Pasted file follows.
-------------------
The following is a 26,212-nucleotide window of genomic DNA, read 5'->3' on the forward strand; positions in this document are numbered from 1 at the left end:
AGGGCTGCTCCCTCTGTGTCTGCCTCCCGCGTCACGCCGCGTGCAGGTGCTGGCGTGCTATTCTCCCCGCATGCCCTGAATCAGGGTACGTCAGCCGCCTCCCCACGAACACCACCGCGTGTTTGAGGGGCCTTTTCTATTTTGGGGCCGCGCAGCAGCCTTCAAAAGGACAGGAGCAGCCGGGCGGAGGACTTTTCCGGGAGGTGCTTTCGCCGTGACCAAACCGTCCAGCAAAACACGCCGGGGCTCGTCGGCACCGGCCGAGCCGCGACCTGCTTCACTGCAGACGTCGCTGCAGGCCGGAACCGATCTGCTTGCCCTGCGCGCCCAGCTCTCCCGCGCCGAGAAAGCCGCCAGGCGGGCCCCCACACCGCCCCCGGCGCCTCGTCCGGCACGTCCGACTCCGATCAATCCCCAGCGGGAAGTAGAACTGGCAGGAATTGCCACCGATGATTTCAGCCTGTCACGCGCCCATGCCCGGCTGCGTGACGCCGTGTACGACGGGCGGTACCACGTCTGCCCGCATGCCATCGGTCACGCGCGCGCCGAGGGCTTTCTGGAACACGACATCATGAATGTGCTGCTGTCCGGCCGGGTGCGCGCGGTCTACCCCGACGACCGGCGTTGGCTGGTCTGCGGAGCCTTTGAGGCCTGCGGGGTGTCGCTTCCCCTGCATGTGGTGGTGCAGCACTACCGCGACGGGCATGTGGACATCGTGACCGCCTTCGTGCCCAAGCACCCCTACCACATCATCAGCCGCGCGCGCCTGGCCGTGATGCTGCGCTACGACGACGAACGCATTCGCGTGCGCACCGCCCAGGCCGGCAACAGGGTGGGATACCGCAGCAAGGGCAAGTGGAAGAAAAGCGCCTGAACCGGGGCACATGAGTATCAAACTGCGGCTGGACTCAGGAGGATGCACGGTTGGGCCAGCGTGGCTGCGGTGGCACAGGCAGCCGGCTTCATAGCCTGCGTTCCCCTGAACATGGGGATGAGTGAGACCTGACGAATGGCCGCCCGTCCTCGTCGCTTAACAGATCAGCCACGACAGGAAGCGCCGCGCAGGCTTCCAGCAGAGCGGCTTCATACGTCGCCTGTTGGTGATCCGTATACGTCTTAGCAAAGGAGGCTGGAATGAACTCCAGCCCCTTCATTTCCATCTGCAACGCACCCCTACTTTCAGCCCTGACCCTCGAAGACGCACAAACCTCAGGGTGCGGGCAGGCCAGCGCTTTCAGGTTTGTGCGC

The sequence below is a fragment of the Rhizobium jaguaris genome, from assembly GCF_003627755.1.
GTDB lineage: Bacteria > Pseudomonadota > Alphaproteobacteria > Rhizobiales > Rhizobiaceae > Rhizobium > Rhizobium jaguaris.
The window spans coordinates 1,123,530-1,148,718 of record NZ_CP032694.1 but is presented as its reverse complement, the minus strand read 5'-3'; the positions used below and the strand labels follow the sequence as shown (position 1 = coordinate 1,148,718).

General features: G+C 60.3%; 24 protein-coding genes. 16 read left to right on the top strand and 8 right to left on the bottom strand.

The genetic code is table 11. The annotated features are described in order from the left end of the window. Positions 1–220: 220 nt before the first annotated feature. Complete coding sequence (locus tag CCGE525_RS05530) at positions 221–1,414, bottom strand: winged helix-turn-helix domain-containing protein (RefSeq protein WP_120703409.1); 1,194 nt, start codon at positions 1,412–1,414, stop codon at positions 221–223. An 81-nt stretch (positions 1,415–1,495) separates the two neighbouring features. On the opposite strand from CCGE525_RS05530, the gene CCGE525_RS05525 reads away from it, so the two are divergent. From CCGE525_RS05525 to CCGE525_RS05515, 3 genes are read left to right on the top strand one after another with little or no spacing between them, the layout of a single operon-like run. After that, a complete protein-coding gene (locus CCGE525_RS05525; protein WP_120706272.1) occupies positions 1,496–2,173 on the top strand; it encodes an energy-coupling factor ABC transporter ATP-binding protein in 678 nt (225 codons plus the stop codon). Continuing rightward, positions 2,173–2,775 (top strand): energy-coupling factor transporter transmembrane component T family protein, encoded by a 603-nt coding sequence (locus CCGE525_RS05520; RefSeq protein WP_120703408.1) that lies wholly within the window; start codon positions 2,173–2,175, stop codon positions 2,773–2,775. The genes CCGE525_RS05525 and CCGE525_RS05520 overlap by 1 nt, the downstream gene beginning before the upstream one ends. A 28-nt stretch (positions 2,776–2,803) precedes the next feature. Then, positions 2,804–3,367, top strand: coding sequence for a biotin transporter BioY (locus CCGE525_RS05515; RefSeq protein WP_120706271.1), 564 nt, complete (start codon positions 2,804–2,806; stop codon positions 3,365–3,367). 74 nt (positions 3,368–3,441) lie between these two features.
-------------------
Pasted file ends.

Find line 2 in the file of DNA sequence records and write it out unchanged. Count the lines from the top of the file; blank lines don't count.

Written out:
AGGGCTGCTCCCTCTGTGTCTGCCTCCCGCGTCACGCCGCGTGCAGGTGCTGGCGTGCTATTCTCCCCGCATGCCCTGAATCAGGGTACGTCAGCCGCCTCCCCACGAACACCACCGCGTGTTTGAGGGGCCTTTTCTATTTTGGGGCCGCGCAGCAGCCTTCAAAAGGACAGGAGCAGCCGGGCGGAGGACTTTTCCGGGAGGTGCTTTCGCCGTGACCAAACCGTCCAGCAAAACACGCCGGGGCTCGTCGGCACCGGCCGAGCCGCGACCTGCTTCACTGCAGACGTCGCTGCAGGCCGGAACCGATCTGCTTGCCCTGCGCGCCCAGCTCTCCCGCGCCGAGAAAGCCGCCAGGCGGGCCCCCACACCGCCCCCGGCGCCTCGTCCGGCACGTCCGACTCCGATCAATCCCCAGCGGGAAGTAGAACTGGCAGGAATTGCCACCGATGATTTCAGCCTGTCACGCGCCCATGCCCGGCTGCGTGACGCCGTGTACGACGGGCGGTACCACGTCTGCCCGCATGCCATCGGTCACGCGCGCGCCGAGGGCTTTCTGGAACACGACATCATGAATGTGCTGCTGTCCGGCCGGGTGCGCGCGGTCTACCCCGACGACCGGCGTTGGCTGGTCTGCGGAGCCTTTGAGGCCTGCGGGGTGTCGCTTCCCCTGCATGTGGTGGTGCAGCACTACCGCGACGGGCATGTGGACATCGTGACCGCCTTCGTGCCCAAGCACCCCTACCACATCATCAGCCGCGCGCGCCTGGCCGTGATGCTGCGCTACGACGACGAACGCATTCGCGTGCGCACCGCCCAGGCCGGCAACAGGGTGGGATACCGCAGCAAGGGCAAGTGGAAGAAAAGCGCCTGAACCGGGGCACATGAGTATCAAACTGCGGCTGGACTCAGGAGGATGCACGGTTGGGCCAGCGTGGCTGCGGTGGCACAGGCAGCCGGCTTCATAGCCTGCGTTCCCCTGAACATGGGGATGAGTGAGACCTGACGAATGGCCGCCCGTCCTCGTCGCTTAACAGATCAGCCACGACAGGAAGCGCCGCGCAGGCTTCCAGCAGAGCGGCTTCATACGTCGCCTGTTGGTGATCCGTATACGTCTTAGCAAAGGAGGCTGGAATGAACTCCAGCCCCTTCATTTCCATCTGCAACGCACCCCTACTTTCAGCCCTGACCCTCGAAGACGCACAAACCTCAGGGTGCGGGCAGGCCAGCGCTTTCAGGTTTGTGCGC